“sufficient to state a claim for relief that is
plausible on its face.” Id.
working principles underlie Twombly. Ashcroft v.
Iqbal, 556 U.S. 662, 678 (2009). First, with respect to
mere conclusory statements, a court need not accept as true
all the allegations contained in a complaint.
“Threadbare recitals of the elements of a cause of
action, supported by mere conclusory statements, do not
suffice.” Id. (citing Twombly, 550
U.S. at 555.) Second, to survive a motion to dismiss, a claim
must state a plausible claim for relief. Id. at 679.
“Determining whether a complaint states a plausible
claim for relief will ... be a content-specific task that
requires the reviewing court to draw on its judicial
experience and common sense.” Id.
motion to dismiss raises two main issues: (1) the timeliness
of the EEOC Charge; and (2) the scope of the EEOC Charge and
the claims in this case. Defendant also asks the court to
strike some of the averments of the amended complaint.
Timeliness of EEOC Charge
argues, first, that the EEOC Charge was untimely because it
was not filed within 300 days of the alleged discrimination.
Plaintiff alleges that she was terminated from her job on
June 2, 2012. On January 2, 2013, acting pro se, she faxed a
seven-page Intake Questionnaire to the EEOC. (Amended
Complaint, Exh. 1, ECF No. 9-1). On the last page of the form
she checked both Box 1 (to file a charge of discrimination)
and Box 2 (to talk to an EEOC employee before
deciding whether to file a charge). On the cover sheet,
Plaintiff stated that she is not good at filling out forms,
and wanted to get her “papers in on time.” (ECF
No. 9-1 at 1). On March 10, 2013, Devine sent a follow-up
letter to the EEOC, advising that she wanted them to move
forward on her case. (ECF No. 17-1). The EEOC prepared a Form
5 to formalize her charge, which Devine Dated: June 10, 2013.
The EEOC Charge listed a termination date of April 30, 2012.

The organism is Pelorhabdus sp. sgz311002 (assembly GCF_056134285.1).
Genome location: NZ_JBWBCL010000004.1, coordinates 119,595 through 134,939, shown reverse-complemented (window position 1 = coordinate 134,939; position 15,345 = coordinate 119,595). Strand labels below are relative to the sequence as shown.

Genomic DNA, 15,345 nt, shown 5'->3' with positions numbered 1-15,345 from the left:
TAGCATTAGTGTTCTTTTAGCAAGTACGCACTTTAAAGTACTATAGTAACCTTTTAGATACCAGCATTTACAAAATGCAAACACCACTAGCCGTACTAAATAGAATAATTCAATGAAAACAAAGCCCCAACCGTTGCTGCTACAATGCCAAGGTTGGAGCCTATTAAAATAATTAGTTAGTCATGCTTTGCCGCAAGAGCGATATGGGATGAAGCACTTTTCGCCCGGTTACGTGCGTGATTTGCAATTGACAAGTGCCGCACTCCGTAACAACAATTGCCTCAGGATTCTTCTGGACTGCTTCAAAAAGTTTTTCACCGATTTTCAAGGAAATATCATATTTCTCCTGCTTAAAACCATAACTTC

ECF No. 11-1. Devine, acting pro se at that time, did not
correct that date. As part of EEOC's investigation,
Trumbull submitted a position statement that recognized that
Devine had worked on a project until June 1, 2012, but
nevertheless contended that the last date of alleged
discrimination in the EEOC Charge was April 30, 2012, such
that Devine's charge was untimely filed. ECF No. 17-2 at
argues: (1) the Intake Questionnaire and the March 10, 2013
letter cannot be viewed as the “charge” because
they did not clearly ask the EEOC to take action; and (2) the
date of the last discriminatory act alleged in the official
EEOC Charge was April 30, 2012. Trumbull argues that the
Intake Questionnaire in this case is ambiguous because Devine
checked both boxes. Thus, Trumbull calculates the relevant
time as running from April 30, 2012, to June 10, 2013 (the
date the formal EEOC Charge was signed), a total of 406 days.
response, Plaintiff argues that: (1) the Intake Questionnaire
must be interpreted broadly; (2) at this stage of the case,
all reasonable inferences must be drawn in her favor; and (3)
she is entitled to particular deference because she was pro
se and has ADHD. Plaintiff contends that the Intake
Questionnaire asked the EEOC to take action, particularly
when viewed in conjunction with the cover sheet and March 10,
2013 letter and that her actual termination date was June 2,
2012. Thus, Devine calculates the relevant time ...